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Zambia: Ad677 – Zambians Look to One Another and Government for Action to Safeguard the Environment

Three-fourths of citizens favour tighter regulation of natural resource extraction to reduce its environmental impacts.

Key findings

  • ▪ More than half (52%) of Zambians say pollution is a “somewhat serious” or “very serious” problem in their community. o Citizens cite trash disposal, deforestation, and pollution of water sources as the most important environmental issues in their community. o More than two-thirds (69%) of citizens say plastic bags are a major source of pollution in Zambia.
  • ▪ About six in 10 Zambians (58%) say the primary responsibility for reducing pollution and keeping communities clean rests with local citizens. Far fewer would defer that responsibility to their local governments (19%) or the national government (13%).
  • ▪ Even so, most Zambians (72%) say the government should be doing more to limit pollution and protect the environment, including 61% who say it needs to do “much more.”
  • ▪ A majority (55%) of citizens would prioritise environmental protection over jobs and income creation, while 40% say the government should focus on creating jobs and growing incomes, even if it means increasing pollution or other environmental damage.
  • ▪ Only 39% of Zambians say the benefits of natural resource extraction, such as jobs and revenue, outweigh negative impacts such as pollution.
  • ▪ Only 31% think local communities receive a fair share of the revenues from natural resource extraction.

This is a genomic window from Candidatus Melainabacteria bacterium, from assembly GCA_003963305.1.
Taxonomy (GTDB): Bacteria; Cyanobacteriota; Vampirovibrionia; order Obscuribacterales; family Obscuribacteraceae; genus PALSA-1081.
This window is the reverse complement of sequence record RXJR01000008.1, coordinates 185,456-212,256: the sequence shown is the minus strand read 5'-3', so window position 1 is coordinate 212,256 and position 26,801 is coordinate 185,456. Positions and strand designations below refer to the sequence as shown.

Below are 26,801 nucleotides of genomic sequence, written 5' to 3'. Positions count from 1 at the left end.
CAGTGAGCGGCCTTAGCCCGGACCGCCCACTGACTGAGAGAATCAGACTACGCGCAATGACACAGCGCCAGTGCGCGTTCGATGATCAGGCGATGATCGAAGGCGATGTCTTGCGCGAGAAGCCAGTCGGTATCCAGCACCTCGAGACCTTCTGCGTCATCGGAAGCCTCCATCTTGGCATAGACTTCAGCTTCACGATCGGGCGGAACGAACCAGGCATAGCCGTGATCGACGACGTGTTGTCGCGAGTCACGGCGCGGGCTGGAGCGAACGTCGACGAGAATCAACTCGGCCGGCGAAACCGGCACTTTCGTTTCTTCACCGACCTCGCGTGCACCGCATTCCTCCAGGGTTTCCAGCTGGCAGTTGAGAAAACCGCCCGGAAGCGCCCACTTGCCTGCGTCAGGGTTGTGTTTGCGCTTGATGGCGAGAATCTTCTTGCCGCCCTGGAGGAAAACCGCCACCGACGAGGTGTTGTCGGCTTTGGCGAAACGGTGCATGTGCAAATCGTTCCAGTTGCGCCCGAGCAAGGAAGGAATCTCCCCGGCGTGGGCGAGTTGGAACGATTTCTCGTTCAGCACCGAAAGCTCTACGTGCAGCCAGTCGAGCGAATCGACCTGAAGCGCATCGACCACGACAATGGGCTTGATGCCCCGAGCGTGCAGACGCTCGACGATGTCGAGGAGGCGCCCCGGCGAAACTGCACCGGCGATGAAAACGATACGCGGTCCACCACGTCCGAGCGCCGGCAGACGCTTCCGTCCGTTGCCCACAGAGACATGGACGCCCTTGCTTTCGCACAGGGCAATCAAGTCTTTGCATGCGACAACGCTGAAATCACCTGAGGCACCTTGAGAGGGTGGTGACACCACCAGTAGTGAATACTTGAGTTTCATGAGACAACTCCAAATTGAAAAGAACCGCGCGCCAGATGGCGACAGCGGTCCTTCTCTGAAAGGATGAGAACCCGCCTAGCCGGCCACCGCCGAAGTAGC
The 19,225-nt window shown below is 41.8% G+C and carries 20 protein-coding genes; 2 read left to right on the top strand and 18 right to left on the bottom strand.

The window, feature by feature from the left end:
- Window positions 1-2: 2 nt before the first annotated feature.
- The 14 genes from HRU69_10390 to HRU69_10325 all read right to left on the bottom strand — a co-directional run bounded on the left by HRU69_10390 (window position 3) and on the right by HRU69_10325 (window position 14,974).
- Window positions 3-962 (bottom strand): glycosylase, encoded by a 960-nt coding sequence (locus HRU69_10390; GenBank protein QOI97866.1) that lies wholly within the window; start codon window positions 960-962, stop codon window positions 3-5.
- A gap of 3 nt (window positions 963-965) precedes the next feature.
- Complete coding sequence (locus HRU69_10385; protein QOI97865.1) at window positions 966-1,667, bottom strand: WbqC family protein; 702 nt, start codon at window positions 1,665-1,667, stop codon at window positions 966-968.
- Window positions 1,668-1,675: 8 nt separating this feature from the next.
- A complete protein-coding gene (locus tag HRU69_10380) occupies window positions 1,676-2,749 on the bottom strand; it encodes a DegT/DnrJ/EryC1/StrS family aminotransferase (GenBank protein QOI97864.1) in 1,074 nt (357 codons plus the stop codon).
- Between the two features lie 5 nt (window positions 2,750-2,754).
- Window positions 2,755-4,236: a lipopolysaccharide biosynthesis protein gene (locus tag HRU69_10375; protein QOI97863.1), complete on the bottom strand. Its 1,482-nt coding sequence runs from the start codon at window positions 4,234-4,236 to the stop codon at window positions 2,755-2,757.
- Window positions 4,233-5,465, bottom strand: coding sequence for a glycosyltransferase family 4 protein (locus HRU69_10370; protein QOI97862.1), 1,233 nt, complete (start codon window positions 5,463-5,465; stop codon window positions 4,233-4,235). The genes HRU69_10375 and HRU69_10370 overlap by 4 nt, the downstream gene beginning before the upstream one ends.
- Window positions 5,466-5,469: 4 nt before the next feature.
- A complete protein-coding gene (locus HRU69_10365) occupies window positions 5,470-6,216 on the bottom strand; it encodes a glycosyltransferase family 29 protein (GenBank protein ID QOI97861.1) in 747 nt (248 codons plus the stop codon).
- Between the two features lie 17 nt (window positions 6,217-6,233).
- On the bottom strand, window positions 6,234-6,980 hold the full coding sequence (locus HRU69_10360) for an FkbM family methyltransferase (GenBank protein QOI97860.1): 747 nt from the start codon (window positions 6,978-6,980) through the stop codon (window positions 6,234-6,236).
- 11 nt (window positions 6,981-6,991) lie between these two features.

• ▪ And a large majority (74%) want the government to regulate natural resource extraction more tightly in order to reduce its negative impacts on the environment.

Zambia’s economic development is tied closely to the environment: Mining, tourism, agriculture, and forestry contribute the biggest share of the country’s gross domestic product (GDP) and export value (Aongola et al., 2009; World Bank, 2020).

Copper alone generates more than 80% of export earnings and is the backbone of Zambia’s economy, complemented by mining of cobalt, gold, nickel, lead, silver, uranium, zinc, and numerous precious and semi-precious stones. Natural assets such as waterfalls, lakes, rivers, and a variety of wildlife species contribute to the country’s economic development via job creation and foreign exchange revenues (Policy Monitoring and Research Centre, 2021; International Labour Organization, 2021; World Bank, 2020).

The balance of economic development and environmental protection is critical in Zambia, as industry, urbanisation, and climate change take a heavy toll, including pollution of soil, air, and water, with attendant effects on human health and wildlife; rapid deforestation and loss of wetlands; severe drought; inadequate sanitation; and trash-disposal challenges in cities (UNEP, 2021, 2023; Slunge & Ölund Wingqvist, 2010; Chibwili, 2023).